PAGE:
Skip to main content

When Mommy's away...

I just got back from six days in Orlando at my organization's annual convention. This is a trip I look forward to and dread in equal parts each year. Imagine it: 10,000 teachers, mostly elementary school level, running around hundreds of sessions over the course of three days, across two massive buildings, with me and my colleagues at the center of every detail. We plan it for over a year; in fact, starting Monday we'll be planning 2012's convention. But it's a week of energizing enthusiasm, a time we can look around and feel that the work we do really is important.

This trip is old hat for my husband and family too -- it's my tenth (!) convention trip. In fact, this year, I didn't even cook meals ahead of time. I knew they'd have more fun with McDonalds and frozen pizza and ice cream truck treats and cereal nights.

And I really didn't worry about the children or the husband being here without me. I know Big Daddy is actually better equipped to be a SAHM than I am; he cooks, he cleans, he organizes, he does homework, he does baths and reads books and tucks in bed quickly and efficiently, without the whining-stalling-yelling-bargaining routine. (I did, however, worry a teeny bit about my cats. I feared that with all the excitement of junk food dinners and boy sleepovers, the people in the house might neglect to feed and water the furry ones.) 

While I was away,
  • The ATM machine ate Daddy's card, leaving him sans cash for a week. This means the junk food-a-thon that had been planned could not take place.
  • A three-day low-grade fever was, in fact, an ear infection for Zippy. So Daddy stayed home and cuddled the babe for most of the week.
  • Happy lost his first tooth. And his second.
  • Big Daddy power-washed and repainted the deck. I have no idea how he managed that while simultaneously single-parenting. (See aforementioned SAHM skills that out-skill mine.)
Meanwhile, I spent five gloriously quiet nights in a Hilton, complete with complimentary breakfast, evening hors d'oeuvres and honor bar as well as a giant heated pool and pristine fitness room. During this time, even though I worked my tail off during the day, I got to eat nice meals that I didn't have to cook, and someone came in every day to make the bed. I read an entire novel! Best of all, the only person I had to bathe and dress and feed was me. There was a time I would have felt guilty about that. 

That time has passed.

You know the best part about going away for a week? The gigantic hug and "Oh, I'm so happy you're home" I received from my handsome man when I walked in the door. Before I left, I was pretty sure he'd think the evening-parent shift was easy, thus negating all my bitching and yelling and passing out at 9pm most nights. Evidently not. Whew.


Popular posts from this blog

Grace happens

Today Honey's roommate in room 364 at Maine Medical Center was discharged. Some other day I'll tell you about why Honey is in the hospital again, but this story is about the roommate because it's way more interesting. Let's call him Elton, because all I really know about him is he plays guitar in an Elton John tribute band and he's originally from the very northern part of England, bordering Scotland. (Or as Honey described it, "that place in England where the Roman Empire decided, nope, those Celts are crazy, and put up a wall.")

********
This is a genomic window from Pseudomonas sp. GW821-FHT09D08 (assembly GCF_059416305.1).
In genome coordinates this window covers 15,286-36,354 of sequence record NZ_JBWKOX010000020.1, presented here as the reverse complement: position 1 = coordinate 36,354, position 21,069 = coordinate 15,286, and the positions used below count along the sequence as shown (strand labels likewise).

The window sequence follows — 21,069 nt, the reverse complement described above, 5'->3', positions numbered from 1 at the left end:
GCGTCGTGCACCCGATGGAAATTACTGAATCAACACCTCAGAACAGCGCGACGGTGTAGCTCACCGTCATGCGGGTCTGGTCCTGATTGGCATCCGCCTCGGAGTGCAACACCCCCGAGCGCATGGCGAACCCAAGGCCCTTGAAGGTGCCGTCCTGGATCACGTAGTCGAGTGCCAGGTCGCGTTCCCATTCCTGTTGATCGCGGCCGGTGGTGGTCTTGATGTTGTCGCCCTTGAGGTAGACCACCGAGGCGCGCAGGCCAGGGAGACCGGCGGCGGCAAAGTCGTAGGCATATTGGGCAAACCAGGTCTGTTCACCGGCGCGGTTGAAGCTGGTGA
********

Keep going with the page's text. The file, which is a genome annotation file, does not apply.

Elton was in room 364 before Honey arrived, and what struck me immediately, besides his delightful accent and soothing Liam-Neeson-esque voice, was his gentle, good-natured manner. He was going through heck from a botched surgery and compartment syndrome - pain and gore and fear of losing the use of his dominant hand - yet he spoke kindly and softly to every person who came into his room. Every time a nurse walked in, Elton gree…

Boardwalk ghosts

“Imagine this, buddy, in the middle of summer, especially near the Fourth of July. Wall to wall people, just sort of moving in and out of each other. Flashing lights. Loud music. Screams from Morey’s Pier, laughter on the swirly rides. Oh...and the cream, funnel cake, fudge, cheese steaks, pizza, fries...the smells alone would drive you nuts!” 
It’s 5:00 on the evening before his Nana’s funeral, and we’re standing in a windy drizzle on an empty Wildwood boardwalk. My mind has flashed back to the summer of 1991, when I spent a week here with my best friend. Wicked sunburn. Tandem bike adventures. Water slides. Thrill rides. A ground-shaking thunderstorm. Friendship bracelets. College guys taking showers outside. Ice cream and VCR movies every night.

Back in the here-and-now I’m trying to explain to Zippy what this place is like when it’s not October. He’s been to Rehoboth and Ocean City and Old Orchard Beach, but none of those come anywhere close to Wildwood in peak season.…


Zippy and I hiked in the woods the other day, following the icy trails around Evergreen Cemetery. The cold air stung our eyes but the sun shone warm and bright, and it felt great to breathe fresh air. As he skipped and hopped and twirled beside, in front, and around me, I felt peaceful, happy, content. Until I realized the Womens' March is in a few days, I am going, and I don't know what to expect. I've never done anything like this, except for a few years ago at Occupy Philly, which was nothing compared to the numbers they're anticipating this weekend. The Women's March will be a peaceful protest, yes, but 200,000 is an awful lot of people in highly charged city during turbulent times. I felt anxiety creeping into my chest.

"So you know I'm going away this weekend, right? To Washington, D.C. For just two sleeps. Do you know why I'm going?" I asked Zippy.
"Because you don't like Donald Trump and he's going to be the President."